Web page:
Continuing a global effort to prevent malaria infections, Michigan State University researchers have created a new malaria vaccine one that combines the use of a disabled cold virus with an immune system-stimulating gene that appears to increase the immune response against the parasite that causes the deadly disease.
At the same time, the group led by Andrea Amalfitano of the College of Osteopathic Medicine also discovered another immune-system stimulating agent created at MSU and which has been successful in improving immune responses in vaccines for diseases such as HIV paradoxically made for a less effective malaria vaccine.
Both of the findings will help researchers develop more effective vaccine platforms in general, and malaria vaccines specifically, hopefully leading to human clinical trials soon, Amalfitano said. The research is published in the current edition of PLoS ONE.
"Researchers across the globe are working on ways to prevent people from becoming infected with malaria," says Amalfitano of the disease that kills up to a million people each year, mainly in sub-Saharan Africa. "Some vaccines are showing promise, but they are not as effective as they need to be for any mass distribution."
Amalfitano and his research team are focusing on one such vaccine platform, spearheaded by the U.S. Army, that targets a certain gene on the malaria parasite, a protein called Circumsporozoite Protein, or CSP.
That protein is thought to play a key role in creating an immune response to the malaria parasite; past research shows people infected by malaria multiple times will begin creating an immune response to this protein, suggesting at some level it could be protective.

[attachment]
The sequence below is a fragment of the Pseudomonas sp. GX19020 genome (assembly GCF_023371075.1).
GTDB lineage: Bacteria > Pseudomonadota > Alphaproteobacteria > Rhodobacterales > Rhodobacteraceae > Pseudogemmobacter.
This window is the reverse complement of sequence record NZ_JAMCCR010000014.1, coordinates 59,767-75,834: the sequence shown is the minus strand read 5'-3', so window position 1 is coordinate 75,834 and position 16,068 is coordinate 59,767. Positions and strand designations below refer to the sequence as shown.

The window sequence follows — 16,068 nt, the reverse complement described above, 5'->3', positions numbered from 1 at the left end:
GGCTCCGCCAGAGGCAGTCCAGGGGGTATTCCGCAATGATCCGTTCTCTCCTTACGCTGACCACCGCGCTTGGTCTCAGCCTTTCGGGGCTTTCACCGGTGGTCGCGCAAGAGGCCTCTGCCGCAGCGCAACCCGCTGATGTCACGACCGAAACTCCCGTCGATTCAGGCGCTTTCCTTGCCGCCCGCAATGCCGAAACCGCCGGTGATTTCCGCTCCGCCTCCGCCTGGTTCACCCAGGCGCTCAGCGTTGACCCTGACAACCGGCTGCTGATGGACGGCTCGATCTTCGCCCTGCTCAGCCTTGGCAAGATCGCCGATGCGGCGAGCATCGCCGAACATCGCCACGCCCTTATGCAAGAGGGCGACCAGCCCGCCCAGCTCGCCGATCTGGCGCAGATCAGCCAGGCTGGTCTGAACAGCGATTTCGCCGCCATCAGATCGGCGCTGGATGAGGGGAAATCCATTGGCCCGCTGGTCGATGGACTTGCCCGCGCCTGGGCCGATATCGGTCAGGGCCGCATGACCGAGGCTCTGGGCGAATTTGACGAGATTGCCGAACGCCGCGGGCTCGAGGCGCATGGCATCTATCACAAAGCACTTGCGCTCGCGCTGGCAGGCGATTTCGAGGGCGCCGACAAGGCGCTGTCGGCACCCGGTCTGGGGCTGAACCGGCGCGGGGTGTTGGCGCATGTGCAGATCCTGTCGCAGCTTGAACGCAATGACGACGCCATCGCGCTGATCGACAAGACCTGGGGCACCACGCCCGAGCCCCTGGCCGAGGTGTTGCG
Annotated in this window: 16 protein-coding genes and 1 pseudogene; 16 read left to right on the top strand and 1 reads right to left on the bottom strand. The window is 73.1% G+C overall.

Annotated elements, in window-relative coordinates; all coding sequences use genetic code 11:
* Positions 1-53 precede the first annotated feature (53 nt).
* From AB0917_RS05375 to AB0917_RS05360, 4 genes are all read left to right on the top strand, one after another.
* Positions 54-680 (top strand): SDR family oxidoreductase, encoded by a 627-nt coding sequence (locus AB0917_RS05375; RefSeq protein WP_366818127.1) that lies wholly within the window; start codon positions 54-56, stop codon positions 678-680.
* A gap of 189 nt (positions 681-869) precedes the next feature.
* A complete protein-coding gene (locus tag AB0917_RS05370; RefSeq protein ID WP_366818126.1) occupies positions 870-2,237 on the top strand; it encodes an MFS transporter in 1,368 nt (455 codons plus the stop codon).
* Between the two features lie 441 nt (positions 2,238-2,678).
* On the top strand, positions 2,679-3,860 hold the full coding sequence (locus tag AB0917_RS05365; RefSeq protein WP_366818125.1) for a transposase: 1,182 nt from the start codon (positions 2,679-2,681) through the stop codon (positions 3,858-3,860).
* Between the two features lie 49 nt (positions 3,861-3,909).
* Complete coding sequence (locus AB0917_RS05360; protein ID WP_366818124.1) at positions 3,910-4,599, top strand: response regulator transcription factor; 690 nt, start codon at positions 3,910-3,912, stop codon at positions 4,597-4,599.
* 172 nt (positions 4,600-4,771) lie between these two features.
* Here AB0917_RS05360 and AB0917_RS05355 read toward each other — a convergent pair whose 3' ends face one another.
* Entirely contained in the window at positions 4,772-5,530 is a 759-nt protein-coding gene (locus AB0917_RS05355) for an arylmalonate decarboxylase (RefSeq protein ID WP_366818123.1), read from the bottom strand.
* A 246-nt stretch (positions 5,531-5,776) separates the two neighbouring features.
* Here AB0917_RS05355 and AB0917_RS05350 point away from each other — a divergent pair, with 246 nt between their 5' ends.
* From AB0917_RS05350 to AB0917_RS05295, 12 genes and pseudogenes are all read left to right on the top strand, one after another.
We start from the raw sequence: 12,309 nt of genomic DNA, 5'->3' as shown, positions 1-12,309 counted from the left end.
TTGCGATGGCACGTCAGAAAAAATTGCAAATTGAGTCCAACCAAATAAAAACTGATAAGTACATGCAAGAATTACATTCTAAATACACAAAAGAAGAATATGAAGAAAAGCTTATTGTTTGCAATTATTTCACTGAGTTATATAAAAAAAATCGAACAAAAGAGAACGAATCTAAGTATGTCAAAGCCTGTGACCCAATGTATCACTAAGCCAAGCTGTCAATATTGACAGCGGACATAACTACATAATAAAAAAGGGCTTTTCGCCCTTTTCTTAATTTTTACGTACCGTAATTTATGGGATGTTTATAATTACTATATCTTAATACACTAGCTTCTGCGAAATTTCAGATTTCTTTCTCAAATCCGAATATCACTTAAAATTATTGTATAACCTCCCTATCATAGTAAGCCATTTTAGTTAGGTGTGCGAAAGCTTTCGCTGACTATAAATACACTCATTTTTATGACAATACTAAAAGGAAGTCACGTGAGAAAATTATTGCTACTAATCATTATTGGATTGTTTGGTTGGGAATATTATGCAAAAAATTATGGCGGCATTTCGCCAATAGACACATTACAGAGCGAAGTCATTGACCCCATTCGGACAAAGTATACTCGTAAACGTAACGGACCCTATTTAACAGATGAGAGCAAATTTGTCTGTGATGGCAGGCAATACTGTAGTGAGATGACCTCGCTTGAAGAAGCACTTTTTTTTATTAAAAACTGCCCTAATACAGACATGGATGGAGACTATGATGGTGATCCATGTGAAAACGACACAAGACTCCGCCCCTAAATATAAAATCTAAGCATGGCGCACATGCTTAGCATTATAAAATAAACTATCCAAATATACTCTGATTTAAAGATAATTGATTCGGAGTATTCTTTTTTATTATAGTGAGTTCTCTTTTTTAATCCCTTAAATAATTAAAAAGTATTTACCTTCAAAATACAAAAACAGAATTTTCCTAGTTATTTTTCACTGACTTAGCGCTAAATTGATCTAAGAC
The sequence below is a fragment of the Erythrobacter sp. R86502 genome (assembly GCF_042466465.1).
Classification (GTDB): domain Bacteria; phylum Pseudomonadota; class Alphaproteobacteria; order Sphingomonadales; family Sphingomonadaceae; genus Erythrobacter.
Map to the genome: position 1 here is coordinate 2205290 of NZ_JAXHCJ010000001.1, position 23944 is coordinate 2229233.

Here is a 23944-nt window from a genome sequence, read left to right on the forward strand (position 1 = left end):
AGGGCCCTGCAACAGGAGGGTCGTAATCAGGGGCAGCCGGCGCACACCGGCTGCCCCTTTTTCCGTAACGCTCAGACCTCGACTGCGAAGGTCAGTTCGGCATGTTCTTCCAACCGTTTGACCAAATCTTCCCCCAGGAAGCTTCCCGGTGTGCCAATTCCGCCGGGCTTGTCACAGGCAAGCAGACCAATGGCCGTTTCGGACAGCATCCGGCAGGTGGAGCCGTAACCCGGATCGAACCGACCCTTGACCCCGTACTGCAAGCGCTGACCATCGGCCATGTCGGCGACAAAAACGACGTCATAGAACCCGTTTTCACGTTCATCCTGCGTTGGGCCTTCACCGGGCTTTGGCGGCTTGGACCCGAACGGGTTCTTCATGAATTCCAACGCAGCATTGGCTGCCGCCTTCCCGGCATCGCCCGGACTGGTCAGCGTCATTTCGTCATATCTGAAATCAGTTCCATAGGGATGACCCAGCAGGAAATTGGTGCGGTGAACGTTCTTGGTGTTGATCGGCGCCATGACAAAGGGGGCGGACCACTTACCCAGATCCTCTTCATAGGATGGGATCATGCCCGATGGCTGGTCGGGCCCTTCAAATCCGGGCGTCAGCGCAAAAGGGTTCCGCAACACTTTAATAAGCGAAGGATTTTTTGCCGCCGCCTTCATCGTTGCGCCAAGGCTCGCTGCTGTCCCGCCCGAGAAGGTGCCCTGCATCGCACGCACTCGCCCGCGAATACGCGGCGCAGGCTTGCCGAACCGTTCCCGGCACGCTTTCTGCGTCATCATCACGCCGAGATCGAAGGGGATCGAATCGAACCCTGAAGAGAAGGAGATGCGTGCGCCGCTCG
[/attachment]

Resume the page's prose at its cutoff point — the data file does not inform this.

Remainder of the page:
"What we are looking to do is improve the ability of the vaccine to induce immune responses to that protein," Amalfitano says. "We are adding genes to the vaccine to try and stimulate the immune system."
Those genetic agents, similar to chemical adjuvants, are stimulants that improve the ability of vaccines to induce beneficial immune responses in general.
In mouse models, the researchers used two such "gene-adjuvants": rEA and EAT-2, both of which aimed to illicit improved immune responses to the malaria CSP gene. Surprisingly, the rEA agent which was developed at MSU in part by the late Barnett Rosenberg did not produce the desired result and in fact seemed to worsen the animal's ability to generate an immune response to CSP.
However, the EAT-2 gene-adjuvant stimulated the immune system in a different way, and Amalfitano and his team were able to increase the ability of the immune system to respond to CSP to a level that surpassed currently available malaria vaccine systems.
"The results were surprising, but we were able to hit our goal eventually," he said. "This research will help us as we create a viable vaccine. While the way that rEA is trying to stimulate the immune system may not be the best way for malaria, we did come up with an alternative adjuvant to effectively target the parasite."
Amalfitano said the next step is to see if researchers can prevent malaria in animal models using the EAT-2 gene-adjuvant: "Then we can take the lessons learned and really go forward and do what's necessary to feel confident to begin human trials."
Other contributors to the research include Nathaniel J. Schuldt, Yasser A. Aldhamen, Daniel M. Appledorn, Sergey S. Seregin, Youssef Kousa, and Sarah Godbehere.